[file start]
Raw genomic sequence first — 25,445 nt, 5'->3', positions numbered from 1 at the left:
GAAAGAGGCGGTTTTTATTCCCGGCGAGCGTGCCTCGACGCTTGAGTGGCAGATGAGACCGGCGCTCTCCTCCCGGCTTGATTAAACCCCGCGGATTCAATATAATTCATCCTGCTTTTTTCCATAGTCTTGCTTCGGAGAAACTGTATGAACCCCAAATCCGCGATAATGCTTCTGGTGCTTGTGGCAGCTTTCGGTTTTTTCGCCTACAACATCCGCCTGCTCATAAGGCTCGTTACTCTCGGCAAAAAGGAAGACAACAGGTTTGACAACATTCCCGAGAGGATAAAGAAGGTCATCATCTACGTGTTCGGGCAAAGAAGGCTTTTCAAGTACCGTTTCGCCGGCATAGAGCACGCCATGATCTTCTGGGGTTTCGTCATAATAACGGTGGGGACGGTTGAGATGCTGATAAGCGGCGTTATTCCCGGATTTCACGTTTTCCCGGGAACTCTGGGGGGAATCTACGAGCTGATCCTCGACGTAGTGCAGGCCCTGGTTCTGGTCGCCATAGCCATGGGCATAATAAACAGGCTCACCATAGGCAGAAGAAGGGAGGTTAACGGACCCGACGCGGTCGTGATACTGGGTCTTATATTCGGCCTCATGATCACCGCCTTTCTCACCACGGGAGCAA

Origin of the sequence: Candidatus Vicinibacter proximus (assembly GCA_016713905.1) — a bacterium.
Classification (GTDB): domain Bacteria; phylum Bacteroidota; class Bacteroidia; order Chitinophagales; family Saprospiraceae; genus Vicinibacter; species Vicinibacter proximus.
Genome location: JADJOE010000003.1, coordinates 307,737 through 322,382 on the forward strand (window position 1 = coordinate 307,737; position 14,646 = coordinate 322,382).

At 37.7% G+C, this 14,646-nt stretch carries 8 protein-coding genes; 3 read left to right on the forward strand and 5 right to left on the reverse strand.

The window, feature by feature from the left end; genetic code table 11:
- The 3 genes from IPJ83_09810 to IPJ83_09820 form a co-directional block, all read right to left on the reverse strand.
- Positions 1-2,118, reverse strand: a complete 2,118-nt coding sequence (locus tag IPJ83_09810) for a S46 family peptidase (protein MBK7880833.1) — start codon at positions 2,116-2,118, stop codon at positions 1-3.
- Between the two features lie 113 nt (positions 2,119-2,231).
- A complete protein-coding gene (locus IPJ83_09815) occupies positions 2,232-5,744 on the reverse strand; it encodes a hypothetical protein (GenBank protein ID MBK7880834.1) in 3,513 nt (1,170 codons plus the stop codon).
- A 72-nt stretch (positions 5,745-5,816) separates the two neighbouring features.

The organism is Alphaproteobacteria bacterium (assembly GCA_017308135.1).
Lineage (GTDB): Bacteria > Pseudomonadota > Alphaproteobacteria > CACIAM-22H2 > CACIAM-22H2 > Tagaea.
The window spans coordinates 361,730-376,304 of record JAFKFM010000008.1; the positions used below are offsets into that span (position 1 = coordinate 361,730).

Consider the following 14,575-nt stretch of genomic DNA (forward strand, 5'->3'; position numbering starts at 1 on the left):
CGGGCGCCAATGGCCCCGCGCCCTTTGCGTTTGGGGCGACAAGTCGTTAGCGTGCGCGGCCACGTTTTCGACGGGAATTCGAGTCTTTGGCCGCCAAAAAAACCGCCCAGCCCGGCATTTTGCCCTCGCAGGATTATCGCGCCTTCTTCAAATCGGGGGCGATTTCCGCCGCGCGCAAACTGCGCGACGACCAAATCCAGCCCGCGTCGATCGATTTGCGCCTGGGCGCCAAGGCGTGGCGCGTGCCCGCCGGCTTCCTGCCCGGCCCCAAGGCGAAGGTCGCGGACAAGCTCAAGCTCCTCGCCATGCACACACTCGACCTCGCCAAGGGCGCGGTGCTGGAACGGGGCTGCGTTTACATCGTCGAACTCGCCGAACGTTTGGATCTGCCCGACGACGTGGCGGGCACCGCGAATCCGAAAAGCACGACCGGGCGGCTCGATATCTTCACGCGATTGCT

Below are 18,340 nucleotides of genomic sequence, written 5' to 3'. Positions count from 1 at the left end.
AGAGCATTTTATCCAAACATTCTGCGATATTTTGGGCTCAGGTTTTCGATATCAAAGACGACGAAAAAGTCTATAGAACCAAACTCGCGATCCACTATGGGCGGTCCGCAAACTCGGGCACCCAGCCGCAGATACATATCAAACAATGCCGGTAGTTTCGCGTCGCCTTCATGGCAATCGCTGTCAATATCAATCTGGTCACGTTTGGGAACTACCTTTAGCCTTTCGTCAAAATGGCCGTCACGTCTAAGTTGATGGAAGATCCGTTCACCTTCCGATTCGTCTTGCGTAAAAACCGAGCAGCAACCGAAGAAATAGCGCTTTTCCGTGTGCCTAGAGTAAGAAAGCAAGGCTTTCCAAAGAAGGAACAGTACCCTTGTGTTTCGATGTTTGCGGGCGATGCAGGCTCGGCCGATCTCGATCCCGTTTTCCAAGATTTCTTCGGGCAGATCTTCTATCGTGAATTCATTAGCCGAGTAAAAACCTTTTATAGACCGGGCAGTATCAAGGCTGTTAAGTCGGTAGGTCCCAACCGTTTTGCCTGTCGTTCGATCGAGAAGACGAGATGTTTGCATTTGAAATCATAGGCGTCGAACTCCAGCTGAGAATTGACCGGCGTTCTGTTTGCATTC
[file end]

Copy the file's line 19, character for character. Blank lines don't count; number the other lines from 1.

AGAGCATTTTATCCAAACATTCTGCGATATTTTGGGCTCAGGTTTTCGATATCAAAGACGACGAAAAAGTCTATAGAACCAAACTCGCGATCCACTATGGGCGGTCCGCAAACTCGGGCACCCAGCCGCAGATACATATCAAACAATGCCGGTAGTTTCGCGTCGCCTTCATGGCAATCGCTGTCAATATCAATCTGGTCACGTTTGGGAACTACCTTTAGCCTTTCGTCAAAATGGCCGTCACGTCTAAGTTGATGGAAGATCCGTTCACCTTCCGATTCGTCTTGCGTAAAAACCGAGCAGCAACCGAAGAAATAGCGCTTTTCCGTGTGCCTAGAGTAAGAAAGCAAGGCTTTCCAAAGAAGGAACAGTACCCTTGTGTTTCGATGTTTGCGGGCGATGCAGGCTCGGCCGATCTCGATCCCGTTTTCCAAGATTTCTTCGGGCAGATCTTCTATCGTGAATTCATTAGCCGAGTAAAAACCTTTTATAGACCGGGCAGTATCAAGGCTGTTAAGTCGGTAGGTCCCAACCGTTTTGCCTGTCGTTCGATCGAGAAGACGAGATGTTTGCATTTGAAATCATAGGCGTCGAACTCCAGCTGAGAATTGACCGGCGTTCTGTTTGCATTC